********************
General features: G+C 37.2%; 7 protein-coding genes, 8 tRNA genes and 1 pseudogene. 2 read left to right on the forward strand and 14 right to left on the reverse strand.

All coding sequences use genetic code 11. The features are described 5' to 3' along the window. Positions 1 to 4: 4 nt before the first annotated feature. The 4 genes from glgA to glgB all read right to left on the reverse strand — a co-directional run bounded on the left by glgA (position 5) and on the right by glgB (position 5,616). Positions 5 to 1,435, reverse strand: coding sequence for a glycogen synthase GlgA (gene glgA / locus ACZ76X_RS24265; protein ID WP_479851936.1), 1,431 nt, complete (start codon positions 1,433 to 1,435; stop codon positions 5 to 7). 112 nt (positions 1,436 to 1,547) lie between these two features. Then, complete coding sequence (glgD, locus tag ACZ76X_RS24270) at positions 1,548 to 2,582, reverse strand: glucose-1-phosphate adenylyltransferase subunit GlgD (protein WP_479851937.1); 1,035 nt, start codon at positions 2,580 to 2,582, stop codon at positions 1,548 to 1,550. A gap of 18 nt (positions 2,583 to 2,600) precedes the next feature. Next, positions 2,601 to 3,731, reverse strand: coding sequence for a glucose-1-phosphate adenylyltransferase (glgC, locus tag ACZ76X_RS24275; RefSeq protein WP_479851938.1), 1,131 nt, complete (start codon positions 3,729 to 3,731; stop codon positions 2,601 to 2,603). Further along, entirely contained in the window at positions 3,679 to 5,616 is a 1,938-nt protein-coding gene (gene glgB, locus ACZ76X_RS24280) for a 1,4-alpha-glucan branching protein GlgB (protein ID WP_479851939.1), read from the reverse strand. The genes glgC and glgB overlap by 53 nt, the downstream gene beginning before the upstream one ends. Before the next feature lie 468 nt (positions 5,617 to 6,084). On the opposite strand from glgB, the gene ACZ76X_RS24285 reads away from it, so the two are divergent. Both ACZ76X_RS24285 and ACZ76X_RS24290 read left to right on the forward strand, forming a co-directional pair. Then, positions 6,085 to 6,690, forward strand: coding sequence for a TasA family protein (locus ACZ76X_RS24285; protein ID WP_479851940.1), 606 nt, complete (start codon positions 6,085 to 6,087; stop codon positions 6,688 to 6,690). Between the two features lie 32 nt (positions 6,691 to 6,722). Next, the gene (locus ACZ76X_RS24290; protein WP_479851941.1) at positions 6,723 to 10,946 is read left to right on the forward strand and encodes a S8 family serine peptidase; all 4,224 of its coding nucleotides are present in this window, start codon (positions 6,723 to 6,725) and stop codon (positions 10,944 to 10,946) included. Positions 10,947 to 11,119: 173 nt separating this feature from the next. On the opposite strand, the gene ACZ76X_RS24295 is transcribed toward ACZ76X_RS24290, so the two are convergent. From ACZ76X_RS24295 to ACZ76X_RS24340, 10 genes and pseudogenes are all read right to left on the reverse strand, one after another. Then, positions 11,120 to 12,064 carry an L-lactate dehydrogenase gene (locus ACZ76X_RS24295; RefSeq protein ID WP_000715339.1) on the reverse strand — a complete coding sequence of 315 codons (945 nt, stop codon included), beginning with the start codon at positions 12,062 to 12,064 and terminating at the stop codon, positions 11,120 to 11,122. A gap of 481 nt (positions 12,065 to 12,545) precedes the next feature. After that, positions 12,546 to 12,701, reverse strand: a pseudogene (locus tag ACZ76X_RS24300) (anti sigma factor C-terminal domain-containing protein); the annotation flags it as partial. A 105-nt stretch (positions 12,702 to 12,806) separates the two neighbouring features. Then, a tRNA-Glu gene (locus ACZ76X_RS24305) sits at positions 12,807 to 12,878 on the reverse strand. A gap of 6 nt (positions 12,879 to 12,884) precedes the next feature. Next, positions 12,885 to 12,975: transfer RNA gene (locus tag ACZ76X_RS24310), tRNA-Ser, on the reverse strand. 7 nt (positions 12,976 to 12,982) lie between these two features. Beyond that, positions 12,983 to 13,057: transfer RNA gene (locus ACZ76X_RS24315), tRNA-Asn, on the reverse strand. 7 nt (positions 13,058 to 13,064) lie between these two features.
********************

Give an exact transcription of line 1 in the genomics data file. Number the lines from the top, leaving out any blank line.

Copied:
General features: G+C 37.2%; 7 protein-coding genes, 8 tRNA genes and 1 pseudogene. 2 read left to right on the forward strand and 14 right to left on the reverse strand.